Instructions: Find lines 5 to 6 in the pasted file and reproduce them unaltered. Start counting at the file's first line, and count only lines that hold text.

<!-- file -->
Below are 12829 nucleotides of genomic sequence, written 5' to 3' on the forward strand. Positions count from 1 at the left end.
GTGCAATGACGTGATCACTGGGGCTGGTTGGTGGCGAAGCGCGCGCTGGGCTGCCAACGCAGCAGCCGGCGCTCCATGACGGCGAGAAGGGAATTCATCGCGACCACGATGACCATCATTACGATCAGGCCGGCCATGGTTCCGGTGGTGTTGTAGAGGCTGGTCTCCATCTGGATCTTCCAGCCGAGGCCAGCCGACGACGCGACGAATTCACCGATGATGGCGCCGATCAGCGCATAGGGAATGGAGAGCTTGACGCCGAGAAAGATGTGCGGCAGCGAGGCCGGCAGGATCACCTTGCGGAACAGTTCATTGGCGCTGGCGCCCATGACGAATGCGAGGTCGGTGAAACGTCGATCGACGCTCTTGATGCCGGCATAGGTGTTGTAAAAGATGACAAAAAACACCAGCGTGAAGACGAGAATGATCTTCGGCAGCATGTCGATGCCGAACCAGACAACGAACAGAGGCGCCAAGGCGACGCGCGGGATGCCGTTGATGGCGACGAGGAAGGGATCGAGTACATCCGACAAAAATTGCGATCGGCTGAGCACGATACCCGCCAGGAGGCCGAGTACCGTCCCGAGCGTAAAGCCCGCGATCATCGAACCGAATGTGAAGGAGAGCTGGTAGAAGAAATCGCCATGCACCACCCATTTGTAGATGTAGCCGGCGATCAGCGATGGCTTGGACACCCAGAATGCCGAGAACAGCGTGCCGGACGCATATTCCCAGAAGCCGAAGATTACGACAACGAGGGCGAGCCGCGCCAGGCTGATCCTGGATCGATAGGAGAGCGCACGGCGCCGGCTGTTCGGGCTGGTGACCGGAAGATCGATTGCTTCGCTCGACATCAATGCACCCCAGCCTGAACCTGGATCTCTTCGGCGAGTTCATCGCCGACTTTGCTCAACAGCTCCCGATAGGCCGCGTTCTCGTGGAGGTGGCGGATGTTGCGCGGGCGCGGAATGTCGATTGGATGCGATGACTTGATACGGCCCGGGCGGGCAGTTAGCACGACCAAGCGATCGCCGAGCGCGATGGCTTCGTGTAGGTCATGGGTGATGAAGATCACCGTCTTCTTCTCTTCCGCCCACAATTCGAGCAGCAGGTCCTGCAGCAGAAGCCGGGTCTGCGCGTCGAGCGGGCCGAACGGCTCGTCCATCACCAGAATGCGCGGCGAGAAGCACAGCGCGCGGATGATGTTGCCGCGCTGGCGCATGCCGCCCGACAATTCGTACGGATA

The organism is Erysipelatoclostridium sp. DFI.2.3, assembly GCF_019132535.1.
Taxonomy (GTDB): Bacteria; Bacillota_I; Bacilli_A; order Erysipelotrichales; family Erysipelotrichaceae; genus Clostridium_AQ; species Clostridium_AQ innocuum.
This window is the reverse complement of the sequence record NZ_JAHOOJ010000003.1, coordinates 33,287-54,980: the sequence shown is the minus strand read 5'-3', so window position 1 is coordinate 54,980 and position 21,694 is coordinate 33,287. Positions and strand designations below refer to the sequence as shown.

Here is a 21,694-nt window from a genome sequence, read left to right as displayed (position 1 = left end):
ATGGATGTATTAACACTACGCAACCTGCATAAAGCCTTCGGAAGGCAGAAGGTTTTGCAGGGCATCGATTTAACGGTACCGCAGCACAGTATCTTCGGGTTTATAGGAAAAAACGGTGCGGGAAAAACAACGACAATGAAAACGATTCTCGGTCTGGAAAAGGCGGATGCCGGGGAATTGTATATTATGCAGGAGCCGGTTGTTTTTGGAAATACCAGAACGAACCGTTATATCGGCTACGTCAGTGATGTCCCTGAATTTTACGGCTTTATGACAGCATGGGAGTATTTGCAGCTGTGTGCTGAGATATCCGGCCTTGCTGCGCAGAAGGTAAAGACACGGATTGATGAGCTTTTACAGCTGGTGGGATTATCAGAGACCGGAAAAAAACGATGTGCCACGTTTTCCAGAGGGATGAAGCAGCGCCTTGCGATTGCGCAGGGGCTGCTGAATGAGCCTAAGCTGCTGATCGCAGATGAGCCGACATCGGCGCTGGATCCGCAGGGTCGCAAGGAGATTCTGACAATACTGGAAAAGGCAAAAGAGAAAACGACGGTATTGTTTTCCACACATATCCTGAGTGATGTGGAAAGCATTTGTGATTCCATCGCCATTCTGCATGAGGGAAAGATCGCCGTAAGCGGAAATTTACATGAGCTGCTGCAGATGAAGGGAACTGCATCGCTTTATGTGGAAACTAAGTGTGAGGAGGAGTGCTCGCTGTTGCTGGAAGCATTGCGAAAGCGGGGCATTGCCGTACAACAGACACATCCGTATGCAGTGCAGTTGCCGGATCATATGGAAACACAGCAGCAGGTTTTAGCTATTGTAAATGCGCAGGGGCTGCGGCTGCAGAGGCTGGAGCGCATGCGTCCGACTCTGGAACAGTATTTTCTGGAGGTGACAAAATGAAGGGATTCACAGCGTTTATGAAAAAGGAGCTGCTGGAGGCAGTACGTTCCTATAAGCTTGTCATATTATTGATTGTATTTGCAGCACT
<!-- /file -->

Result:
This window is the reverse complement of the sequence record NZ_JAHOOJ010000003.1, coordinates 33,287-54,980: the sequence shown is the minus strand read 5'-3', so window position 1 is coordinate 54,980 and position 21,694 is coordinate 33,287. Positions and strand designations below refer to the sequence as shown.

Here is a 21,694-nt window from a genome sequence, read left to right as displayed (position 1 = left end):